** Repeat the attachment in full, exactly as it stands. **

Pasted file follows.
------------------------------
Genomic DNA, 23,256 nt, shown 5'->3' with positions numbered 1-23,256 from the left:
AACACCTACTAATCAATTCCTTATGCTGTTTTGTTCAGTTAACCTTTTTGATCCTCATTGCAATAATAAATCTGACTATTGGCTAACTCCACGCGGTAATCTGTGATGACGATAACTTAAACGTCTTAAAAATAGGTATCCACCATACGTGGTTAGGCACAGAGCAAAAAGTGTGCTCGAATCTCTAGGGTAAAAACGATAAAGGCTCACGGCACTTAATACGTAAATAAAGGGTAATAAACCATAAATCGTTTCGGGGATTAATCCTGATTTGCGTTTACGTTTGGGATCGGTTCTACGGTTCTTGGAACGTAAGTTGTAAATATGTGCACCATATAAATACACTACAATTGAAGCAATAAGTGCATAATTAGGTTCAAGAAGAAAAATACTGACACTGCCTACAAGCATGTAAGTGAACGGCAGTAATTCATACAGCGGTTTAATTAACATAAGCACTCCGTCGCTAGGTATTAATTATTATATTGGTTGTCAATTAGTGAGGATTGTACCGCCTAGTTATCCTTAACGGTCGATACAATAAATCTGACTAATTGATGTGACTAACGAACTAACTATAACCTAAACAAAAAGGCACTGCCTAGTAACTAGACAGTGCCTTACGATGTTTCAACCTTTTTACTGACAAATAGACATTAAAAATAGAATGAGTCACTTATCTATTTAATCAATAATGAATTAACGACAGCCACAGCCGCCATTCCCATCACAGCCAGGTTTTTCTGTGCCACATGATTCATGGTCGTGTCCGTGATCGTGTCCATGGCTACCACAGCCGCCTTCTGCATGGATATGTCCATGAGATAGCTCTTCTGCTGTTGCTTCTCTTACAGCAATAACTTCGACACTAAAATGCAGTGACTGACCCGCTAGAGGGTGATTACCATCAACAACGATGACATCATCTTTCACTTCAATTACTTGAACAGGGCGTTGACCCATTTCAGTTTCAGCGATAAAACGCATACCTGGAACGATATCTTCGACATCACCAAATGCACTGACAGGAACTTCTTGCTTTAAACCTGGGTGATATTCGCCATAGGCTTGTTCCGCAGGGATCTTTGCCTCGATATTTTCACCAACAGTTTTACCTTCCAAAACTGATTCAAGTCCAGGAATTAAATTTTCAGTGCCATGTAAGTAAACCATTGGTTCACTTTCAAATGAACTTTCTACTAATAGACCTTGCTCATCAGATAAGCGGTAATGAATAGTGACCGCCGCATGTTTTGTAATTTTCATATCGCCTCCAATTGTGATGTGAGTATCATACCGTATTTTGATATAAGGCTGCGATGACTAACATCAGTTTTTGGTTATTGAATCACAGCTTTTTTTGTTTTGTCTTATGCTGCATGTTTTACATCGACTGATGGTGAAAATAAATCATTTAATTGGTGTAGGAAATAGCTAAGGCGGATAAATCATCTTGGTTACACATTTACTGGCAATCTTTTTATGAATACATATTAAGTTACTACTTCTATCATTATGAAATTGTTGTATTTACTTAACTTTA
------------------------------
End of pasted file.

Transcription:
Genomic DNA, 23,256 nt, shown 5'->3' with positions numbered 1-23,256 from the left:
AACACCTACTAATCAATTCCTTATGCTGTTTTGTTCAGTTAACCTTTTTGATCCTCATTGCAATAATAAATCTGACTATTGGCTAACTCCACGCGGTAATCTGTGATGACGATAACTTAAACGTCTTAAAAATAGGTATCCACCATACGTGGTTAGGCACAGAGCAAAAAGTGTGCTCGAATCTCTAGGGTAAAAACGATAAAGGCTCACGGCACTTAATACGTAAATAAAGGGTAATAAACCATAAATCGTTTCGGGGATTAATCCTGATTTGCGTTTACGTTTGGGATCGGTTCTACGGTTCTTGGAACGTAAGTTGTAAATATGTGCACCATATAAATACACTACAATTGAAGCAATAAGTGCATAATTAGGTTCAAGAAGAAAAATACTGACACTGCCTACAAGCATGTAAGTGAACGGCAGTAATTCATACAGCGGTTTAATTAACATAAGCACTCCGTCGCTAGGTATTAATTATTATATTGGTTGTCAATTAGTGAGGATTGTACCGCCTAGTTATCCTTAACGGTCGATACAATAAATCTGACTAATTGATGTGACTAACGAACTAACTATAACCTAAACAAAAAGGCACTGCCTAGTAACTAGACAGTGCCTTACGATGTTTCAACCTTTTTACTGACAAATAGACATTAAAAATAGAATGAGTCACTTATCTATTTAATCAATAATGAATTAACGACAGCCACAGCCGCCATTCCCATCACAGCCAGGTTTTTCTGTGCCACATGATTCATGGTCGTGTCCGTGATCGTGTCCATGGCTACCACAGCCGCCTTCTGCATGGATATGTCCATGAGATAGCTCTTCTGCTGTTGCTTCTCTTACAGCAATAACTTCGACACTAAAATGCAGTGACTGACCCGCTAGAGGGTGATTACCATCAACAACGATGACATCATCTTTCACTTCAATTACTTGAACAGGGCGTTGACCCATTTCAGTTTCAGCGATAAAACGCATACCTGGAACGATATCTTCGACATCACCAAATGCACTGACAGGAACTTCTTGCTTTAAACCTGGGTGATATTCGCCATAGGCTTGTTCCGCAGGGATCTTTGCCTCGATATTTTCACCAACAGTTTTACCTTCCAAAACTGATTCAAGTCCAGGAATTAAATTTTCAGTGCCATGTAAGTAAACCATTGGTTCACTTTCAAATGAACTTTCTACTAATAGACCTTGCTCATCAGATAAGCGGTAATGAATAGTGACCGCCGCATGTTTTGTAATTTTCATATCGCCTCCAATTGTGATGTGAGTATCATACCGTATTTTGATATAAGGCTGCGATGACTAACATCAGTTTTTGGTTATTGAATCACAGCTTTTTTTGTTTTGTCTTATGCTGCATGTTTTACATCGACTGATGGTGAAAATAAATCATTTAATTGGTGTAGGAAATAGCTAAGGCGGATAAATCATCTTGGTTACACATTTACTGGCAATCTTTTTATGAATACATATTAAGTTACTACTTCTATCATTATGAAATTGTTGTATTTACTTAACTTTA